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Wednesday, 17 October 2018

Persistent deconstruction

The period of Nasser has come in for unprecedented criticism of late. Learning from the past is one thing, but it is perilous to oblige a nation to break from it

Hussein Haridy , Wednesday 1 Aug 2018
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26 July is of a great historical and strategic significance in the modern history of Egypt. However, this year was a sad one.

In 2018, 26 July came and passed like a meteor. There was no celebration, either officially, nor in the media, whether the semi-official one or in the independent newspapers. 

This deafening silence coincided with a fierce campaign against the July 1952 Revolution and late president Gamal Abdel-Nasser.

On 26 July 1956, Nasser had nationalised the Suez Canal, a decision that secured him a special place in the hearts of Egyptians and in Third World countries.

This historic decision led to a major realignment of forces in the Middle East and the beginning of the end of Western colonialism.

It is a date that separates two distinct phases in the history of the Middle East.

In the pre-26 July era, the peoples of the region had been subjected to foreign rule and military occupation where the final say in their destinies had been made in faraway capitals, namely London and Paris.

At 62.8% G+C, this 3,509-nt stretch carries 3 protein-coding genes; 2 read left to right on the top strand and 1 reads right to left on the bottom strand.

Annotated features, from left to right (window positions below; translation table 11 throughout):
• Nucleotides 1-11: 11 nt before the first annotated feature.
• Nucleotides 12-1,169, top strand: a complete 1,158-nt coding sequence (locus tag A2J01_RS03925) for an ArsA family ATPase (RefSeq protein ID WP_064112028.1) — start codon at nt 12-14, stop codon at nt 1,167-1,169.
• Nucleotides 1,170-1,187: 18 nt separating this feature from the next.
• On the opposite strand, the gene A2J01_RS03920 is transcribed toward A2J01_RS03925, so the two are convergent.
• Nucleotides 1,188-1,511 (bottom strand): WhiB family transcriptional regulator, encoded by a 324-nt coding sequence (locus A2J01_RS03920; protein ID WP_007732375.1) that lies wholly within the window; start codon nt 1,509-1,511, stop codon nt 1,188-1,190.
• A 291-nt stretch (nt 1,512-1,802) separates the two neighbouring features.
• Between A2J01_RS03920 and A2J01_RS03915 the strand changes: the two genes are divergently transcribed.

The post-26 July period heralded a time of political and economic liberation and national revival.

In Egypt, celebration of the anniversary of 26 July has always been an occasion for renewed national pride and a painful reminder of the many sacrifices Egyptians made as a direct cost for having such a coveted and strategic international waterway that links three continents and three oceans.

In the two world wars in the 20th century, Egypt became a major battle ground because the belligerents either wanted to control the Suez Canal or prevent their enemy from controlling it.

The fact that an Egyptian leader could wrest control of the Suez Canal for the benefit of the people of Egypt was not lost on Western decision-makers.

Hence, the Suez War against Nasser’s Egypt in October 1956. The way this campaign ended heralded a new regional order in the Middle East with a very influential Egypt emerging, an emergence that tipped the balance of power to the advantage of the Arabs in their quest for a complete break from their colonial past, a past that had lasted more than 100 years. Egypt and the newly-independent Arab countries were making history.

When Egyptians celebrated this cherished national anniversary they were, in fact, rededicating themselves to the true meaning of the nationalisation of the Suez Canal, which has always been an assertion of their national will and independence from foreign powers.

It was never lost on generations of Egyptians that the decision to nationalise the canal had been a strong response on the part of president Nasser and the young Egyptian revolution to the withdrawal of the financing offer by the World Bank to build the Aswan High Dam, after initially expressing its willingness to do so.